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4 February, 2020 - 17:00 By Tony Quested

East of England region dominates UK biotech venture capital deals

Seven Cambridge companies and two from Stevenage made the top 15 UK venture rounds last year, according to a new report on biotechnology financing for the last year.

It means the nine biotechs from the East of England were responsible for 60 per cent of the nation’s VC investment, according to the study: ‘Global and growing: UK biotech financing in 2019’ by the BioIndustry Association (BIA).

Stevenage Biosience Catalyst companies were first and third. Achilles Therapeutics was top of the tree after raising a £100 million Series B round and Gyroscope Therapeutics third with a £50.4m Series B.

Cambridge rare diseases repurposing business Healx had the fourth highest raise with a £43.4m Series B. Cambridge-based Inivata was in fifth with another thumping Series B worth £39.8m.

Other Cambridge representatives in the top 15 were Azeria Therapeutics with £32m (B-round); Congenica (£23.3m B-round); Morphogen-IX (£18.4m Series B), Wren Therapeutics with an £18m Series B and STORM Therapeutics (£18m Series A). So East of England companies raised £343.3m (more than 60 per cent) of the UK total of £564m.

The BIA reports: “We continued to see large rounds in 2019 with three UK biotechs achieving a raise of above £50m which was almost unheard of prior to 2015. However there were eight such deals in 2018 and this reduction accounts for the overall disparity in VC investment between the two years.

“The largest deal, Syncona-backed Achilles Therapeutics, brought in a new cadre of US investors.”

Global VC deals totalled £14.5 billion in 2019 – down 12 per cent on 2018. Almost all regions experienced a drop. America continued to attract the lion’s share of global investment but 15 per cent less than 2018.

Even Boston and San Francisco, dominant globally, experienced falls. China raised £2bn – exactly the same as 2018, Europe stayed static at £2.6bn with the UK the leading cluster, accounting for 26 per cent of the continent’s total raise. This was down from 2018 when it attracted 40 per cent of the European total, the BIA reports.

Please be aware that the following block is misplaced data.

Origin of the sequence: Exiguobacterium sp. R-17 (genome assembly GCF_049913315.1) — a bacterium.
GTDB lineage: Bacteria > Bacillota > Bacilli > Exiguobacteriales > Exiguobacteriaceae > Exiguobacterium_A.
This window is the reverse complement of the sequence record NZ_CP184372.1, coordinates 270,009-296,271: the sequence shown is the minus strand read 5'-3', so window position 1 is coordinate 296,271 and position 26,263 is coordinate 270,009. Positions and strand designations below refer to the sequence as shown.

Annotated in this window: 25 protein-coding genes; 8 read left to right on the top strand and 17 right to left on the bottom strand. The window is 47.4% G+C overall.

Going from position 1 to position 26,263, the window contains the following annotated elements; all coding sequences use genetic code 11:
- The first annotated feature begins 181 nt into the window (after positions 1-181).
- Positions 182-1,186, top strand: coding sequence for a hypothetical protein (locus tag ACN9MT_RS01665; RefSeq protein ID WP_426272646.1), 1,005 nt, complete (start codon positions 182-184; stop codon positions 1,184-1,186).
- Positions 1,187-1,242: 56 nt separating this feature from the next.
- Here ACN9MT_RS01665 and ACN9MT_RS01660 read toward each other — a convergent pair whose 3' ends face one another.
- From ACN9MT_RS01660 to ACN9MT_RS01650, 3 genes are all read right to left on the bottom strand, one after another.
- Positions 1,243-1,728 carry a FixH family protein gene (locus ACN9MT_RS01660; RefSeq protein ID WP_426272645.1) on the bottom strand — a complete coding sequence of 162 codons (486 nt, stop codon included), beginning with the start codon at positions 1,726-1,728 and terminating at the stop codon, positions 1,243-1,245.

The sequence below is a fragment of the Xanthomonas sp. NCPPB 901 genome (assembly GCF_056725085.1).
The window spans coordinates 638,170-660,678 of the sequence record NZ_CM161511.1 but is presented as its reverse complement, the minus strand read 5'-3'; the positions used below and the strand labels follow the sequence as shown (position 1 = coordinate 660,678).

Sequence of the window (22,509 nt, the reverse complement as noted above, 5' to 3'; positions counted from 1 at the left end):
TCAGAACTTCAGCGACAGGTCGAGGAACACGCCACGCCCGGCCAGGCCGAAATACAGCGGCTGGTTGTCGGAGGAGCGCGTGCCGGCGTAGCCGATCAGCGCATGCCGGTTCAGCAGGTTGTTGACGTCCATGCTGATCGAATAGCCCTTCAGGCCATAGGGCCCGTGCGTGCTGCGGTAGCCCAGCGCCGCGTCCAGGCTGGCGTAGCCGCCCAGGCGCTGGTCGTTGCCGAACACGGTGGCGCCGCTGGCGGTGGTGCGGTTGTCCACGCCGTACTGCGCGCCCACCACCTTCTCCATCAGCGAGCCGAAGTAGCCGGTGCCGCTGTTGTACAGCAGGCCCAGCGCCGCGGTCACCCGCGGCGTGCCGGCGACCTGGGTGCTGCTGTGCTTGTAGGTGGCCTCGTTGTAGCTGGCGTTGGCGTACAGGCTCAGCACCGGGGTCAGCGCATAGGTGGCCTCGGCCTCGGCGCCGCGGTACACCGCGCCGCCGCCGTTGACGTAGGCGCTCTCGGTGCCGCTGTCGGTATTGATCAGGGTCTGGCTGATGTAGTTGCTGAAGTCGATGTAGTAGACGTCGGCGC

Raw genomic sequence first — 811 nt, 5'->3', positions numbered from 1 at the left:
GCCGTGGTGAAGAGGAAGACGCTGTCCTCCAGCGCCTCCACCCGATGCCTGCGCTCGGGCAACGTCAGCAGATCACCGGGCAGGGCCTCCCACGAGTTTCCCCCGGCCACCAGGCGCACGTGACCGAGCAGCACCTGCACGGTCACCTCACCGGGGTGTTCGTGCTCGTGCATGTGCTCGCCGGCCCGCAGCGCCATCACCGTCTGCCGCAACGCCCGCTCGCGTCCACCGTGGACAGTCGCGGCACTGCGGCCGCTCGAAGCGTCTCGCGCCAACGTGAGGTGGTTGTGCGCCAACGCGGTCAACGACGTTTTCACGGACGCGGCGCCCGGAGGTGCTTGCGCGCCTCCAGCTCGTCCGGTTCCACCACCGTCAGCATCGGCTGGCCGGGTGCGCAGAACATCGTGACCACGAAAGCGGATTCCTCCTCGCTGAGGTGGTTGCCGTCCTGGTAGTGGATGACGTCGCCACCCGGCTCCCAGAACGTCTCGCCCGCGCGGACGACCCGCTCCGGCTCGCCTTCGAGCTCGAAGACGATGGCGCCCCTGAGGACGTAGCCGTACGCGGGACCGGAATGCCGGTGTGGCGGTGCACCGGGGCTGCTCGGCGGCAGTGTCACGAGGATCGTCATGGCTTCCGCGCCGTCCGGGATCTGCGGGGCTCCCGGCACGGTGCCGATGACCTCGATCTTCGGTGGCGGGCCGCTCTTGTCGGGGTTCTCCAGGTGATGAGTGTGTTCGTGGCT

All told, UK biotech companies raised £1.34 billion in 2019 - £679m in VC money, £64m via IPOs and $596m in all other public financings.

Although investment in 2019 didn’t exceed the record breaking total of 2018 it continued the upward trend of the past decade and maintained the £1bn+ annual financing the sector has enjoyed in each of the past five years, The figures cemented the UK as the No.3  global life sciences cluster.

The BIA adds that UK companies are becoming more successful in securing the scale of capital required to finance their growth as the sector matures and more companies move their products closer to market. 

Europe and the US saw flat or reduced investment across public and private sectors. Private investment in UK biotech companies fell by 42 per cent between 2018 and 2019, driven largely by a dearth of large post-B financings. However investment was equal to 2016 and above 2017 levels.

Seed funding was steady at £27m; and at £142m, Series A financings were down on past years. However the £459m raised in Series B financings was a significant record by historical standards.

With five UK biotech IPOs in both 2017 and 2018 the two of 2019 signalled a significant cooling of public market appetite, the BIA reports.

The US technology market of NASDAQ remains the preferred destination for drug development companies with Cambridge’s Bicycle Therapeutics raising £47m in May – the highest IPO deal.

Comprehensive as the BIA report is, it does not include other types of financing which, for example, saw LifeArc invest $30m in Kymab in July and Abcam raising £200m in a new funding facility led by HSBC in June.

Nor does the biotech sobriquet include medical technology such as CMR Surgical’s robotics system for keyhole surgery.

CMR became Cambridge’s 18th unicorn (billion dollar valuation) by raising £195m Series C finance in September.

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